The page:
* Kernel has the Red Hat/Ubuntu patch: NO
    * Kernel has mask_nospec64 (arm): NO
    > STATUS: NOT VULNERABLE (Mitigation: __user pointer sanitization)

    CVE-2017-5715 [branch target injection] aka 'Spectre Variant 2'
    * Mitigated according to the /sys interface: NO (kernel confirms your system is vulnerable)
    * Mitigation 1
    * Kernel is compiled with IBRS/IBPB support: YES
    * Currently enabled features
    * IBRS enabled for Kernel space: UNKNOWN
    * IBRS enabled for User space: UNKNOWN
    * IBPB enabled: UNKNOWN
    * Mitigation 2
    * Kernel has branch predictor hardening (arm): NO
    * Kernel compiled with retpoline option: YES
    * Kernel compiled with a retpoline-aware compiler: NO (kernel reports minimal retpoline compilation)
    > STATUS: VULNERABLE (Vulnerable: Minimal generic ASM retpoline)

    CVE-2017-5754 [rogue data cache load] aka 'Meltdown' aka 'Variant 3'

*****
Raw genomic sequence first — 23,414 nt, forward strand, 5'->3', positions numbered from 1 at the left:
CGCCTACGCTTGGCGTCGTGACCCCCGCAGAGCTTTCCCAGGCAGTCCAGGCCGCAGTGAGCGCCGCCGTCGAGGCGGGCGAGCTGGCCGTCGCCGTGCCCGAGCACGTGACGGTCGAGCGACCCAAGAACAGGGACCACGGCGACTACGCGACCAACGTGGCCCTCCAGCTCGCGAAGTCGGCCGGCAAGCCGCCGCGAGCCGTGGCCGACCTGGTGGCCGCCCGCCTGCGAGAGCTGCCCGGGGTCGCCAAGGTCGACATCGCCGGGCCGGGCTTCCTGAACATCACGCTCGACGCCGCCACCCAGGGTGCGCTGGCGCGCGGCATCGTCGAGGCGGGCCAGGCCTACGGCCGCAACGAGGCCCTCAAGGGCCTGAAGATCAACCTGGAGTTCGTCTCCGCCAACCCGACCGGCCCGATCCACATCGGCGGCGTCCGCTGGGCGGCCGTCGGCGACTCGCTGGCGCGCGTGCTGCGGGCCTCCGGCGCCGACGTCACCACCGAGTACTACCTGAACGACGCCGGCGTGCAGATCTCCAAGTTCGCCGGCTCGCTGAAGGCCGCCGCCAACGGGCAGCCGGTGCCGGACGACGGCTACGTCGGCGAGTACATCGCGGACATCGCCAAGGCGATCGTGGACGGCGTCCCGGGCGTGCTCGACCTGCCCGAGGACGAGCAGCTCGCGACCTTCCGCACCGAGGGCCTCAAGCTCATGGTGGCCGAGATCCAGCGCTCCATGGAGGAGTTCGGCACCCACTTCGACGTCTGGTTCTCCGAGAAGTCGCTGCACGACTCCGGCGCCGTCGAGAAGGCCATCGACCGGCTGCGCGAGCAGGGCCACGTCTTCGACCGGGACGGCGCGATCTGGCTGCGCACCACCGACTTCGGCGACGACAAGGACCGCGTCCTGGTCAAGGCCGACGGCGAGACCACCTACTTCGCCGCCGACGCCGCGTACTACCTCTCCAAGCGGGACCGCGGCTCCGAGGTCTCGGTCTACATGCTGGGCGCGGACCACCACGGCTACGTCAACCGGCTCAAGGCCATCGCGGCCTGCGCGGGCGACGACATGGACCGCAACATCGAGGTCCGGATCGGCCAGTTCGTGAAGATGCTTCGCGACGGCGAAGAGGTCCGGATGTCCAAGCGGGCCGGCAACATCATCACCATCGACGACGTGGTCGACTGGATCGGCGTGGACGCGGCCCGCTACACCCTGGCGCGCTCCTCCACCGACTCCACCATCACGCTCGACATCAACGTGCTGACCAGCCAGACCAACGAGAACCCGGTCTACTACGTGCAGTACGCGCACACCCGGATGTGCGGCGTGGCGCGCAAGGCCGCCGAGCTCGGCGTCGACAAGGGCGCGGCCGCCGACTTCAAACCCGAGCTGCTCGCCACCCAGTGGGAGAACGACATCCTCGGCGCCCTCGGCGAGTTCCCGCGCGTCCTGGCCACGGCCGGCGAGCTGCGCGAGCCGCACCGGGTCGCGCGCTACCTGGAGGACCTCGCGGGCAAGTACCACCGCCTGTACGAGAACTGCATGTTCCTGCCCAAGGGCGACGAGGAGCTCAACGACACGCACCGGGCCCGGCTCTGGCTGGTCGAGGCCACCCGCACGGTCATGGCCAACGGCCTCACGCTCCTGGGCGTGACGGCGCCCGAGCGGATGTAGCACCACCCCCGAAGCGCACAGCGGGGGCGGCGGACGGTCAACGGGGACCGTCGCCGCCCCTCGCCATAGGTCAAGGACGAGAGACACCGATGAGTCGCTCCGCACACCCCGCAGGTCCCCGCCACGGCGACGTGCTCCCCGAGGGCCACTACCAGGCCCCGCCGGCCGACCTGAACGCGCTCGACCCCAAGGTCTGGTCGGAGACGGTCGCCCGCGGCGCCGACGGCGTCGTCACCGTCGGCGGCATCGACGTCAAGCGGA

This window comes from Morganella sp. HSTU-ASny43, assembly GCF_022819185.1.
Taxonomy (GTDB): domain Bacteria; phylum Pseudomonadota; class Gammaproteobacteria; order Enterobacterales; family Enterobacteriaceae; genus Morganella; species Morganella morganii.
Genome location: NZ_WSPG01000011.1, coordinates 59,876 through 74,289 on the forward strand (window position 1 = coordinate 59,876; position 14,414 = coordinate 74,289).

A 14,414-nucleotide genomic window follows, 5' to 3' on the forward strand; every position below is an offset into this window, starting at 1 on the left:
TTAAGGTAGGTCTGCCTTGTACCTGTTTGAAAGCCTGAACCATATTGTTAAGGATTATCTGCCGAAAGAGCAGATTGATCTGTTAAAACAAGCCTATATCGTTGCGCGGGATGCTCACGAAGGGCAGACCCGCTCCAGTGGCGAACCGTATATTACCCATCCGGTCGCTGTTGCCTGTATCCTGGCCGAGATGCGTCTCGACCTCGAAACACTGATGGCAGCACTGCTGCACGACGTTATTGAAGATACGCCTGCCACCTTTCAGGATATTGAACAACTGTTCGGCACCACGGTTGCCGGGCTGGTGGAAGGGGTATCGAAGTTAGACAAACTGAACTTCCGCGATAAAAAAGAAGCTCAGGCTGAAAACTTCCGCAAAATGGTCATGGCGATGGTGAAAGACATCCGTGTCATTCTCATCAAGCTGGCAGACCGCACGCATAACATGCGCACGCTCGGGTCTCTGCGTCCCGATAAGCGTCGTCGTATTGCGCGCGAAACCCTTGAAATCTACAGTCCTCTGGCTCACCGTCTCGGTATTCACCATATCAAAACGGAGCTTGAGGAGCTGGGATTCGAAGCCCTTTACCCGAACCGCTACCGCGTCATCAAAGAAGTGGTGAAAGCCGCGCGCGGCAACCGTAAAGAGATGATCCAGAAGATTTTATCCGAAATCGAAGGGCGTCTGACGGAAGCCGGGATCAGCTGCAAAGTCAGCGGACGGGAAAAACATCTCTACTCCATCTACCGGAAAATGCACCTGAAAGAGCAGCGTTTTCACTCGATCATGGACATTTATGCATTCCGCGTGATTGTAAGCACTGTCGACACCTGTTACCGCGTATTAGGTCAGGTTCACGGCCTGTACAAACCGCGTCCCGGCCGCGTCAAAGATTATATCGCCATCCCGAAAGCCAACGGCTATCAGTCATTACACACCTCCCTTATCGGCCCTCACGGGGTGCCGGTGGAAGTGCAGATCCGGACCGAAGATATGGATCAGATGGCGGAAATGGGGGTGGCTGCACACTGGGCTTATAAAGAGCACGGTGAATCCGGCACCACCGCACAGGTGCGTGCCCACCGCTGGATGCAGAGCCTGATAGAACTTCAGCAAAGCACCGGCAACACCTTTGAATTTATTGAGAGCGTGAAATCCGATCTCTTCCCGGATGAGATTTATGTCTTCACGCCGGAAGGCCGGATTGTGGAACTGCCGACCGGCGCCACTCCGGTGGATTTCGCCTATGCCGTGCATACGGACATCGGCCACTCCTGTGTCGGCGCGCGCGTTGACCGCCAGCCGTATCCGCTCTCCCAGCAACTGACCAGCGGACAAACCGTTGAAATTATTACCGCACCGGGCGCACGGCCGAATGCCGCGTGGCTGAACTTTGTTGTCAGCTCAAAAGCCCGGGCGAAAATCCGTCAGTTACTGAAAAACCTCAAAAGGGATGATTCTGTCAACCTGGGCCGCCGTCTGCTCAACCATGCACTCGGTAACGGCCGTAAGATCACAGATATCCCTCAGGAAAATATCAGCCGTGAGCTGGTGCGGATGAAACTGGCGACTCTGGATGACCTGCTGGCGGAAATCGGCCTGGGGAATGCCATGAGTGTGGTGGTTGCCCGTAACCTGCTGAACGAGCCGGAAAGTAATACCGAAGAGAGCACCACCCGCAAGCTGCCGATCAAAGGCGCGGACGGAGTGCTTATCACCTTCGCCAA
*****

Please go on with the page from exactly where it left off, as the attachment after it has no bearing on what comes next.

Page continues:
* Mitigated according to the /sys interface: YES (kernel confirms that the mitigation is active)
    * Kernel supports Page Table Isolation (PTI): YES (found 'CONFIG_PAGE_TABLE_ISOLATION=y')
    * PTI enabled and active: YES
    * Running as a Xen PV DomU: NO
    > STATUS: NOT VULNERABLE (Mitigation: PTI)



    lilos
    Junior Member
    Last edited by lilos; 05 April 2018, 05:48 AM.

    Leave a comment:

  • Delgarde
    Senior Member

  • Delgarde
    replied
    Originally posted by tpruzina
    Think they are doing disservice to their customers by not shipping blobs, if you have a choice between stock microcode that is known to be insecure and updated microcode that is known to implement mitigatio, choice should be fairly simple really. Purism is a nice ideal to strive for, but in the mean time choose lesser evil, please.
    Out of curiosity, who do you think the customers (or lets say "users", since nobody is paying for it) are? Hint – they're the same kind of die-hard purists that would create a distro like this... they're not the kind of person who's going to be put off by a distro choosing ideology over practicality...

    Leave a comment:

  • unixfan2001
    Senior Member

  • unixfan2001
    replied
    Originally posted by starshipeleven View Post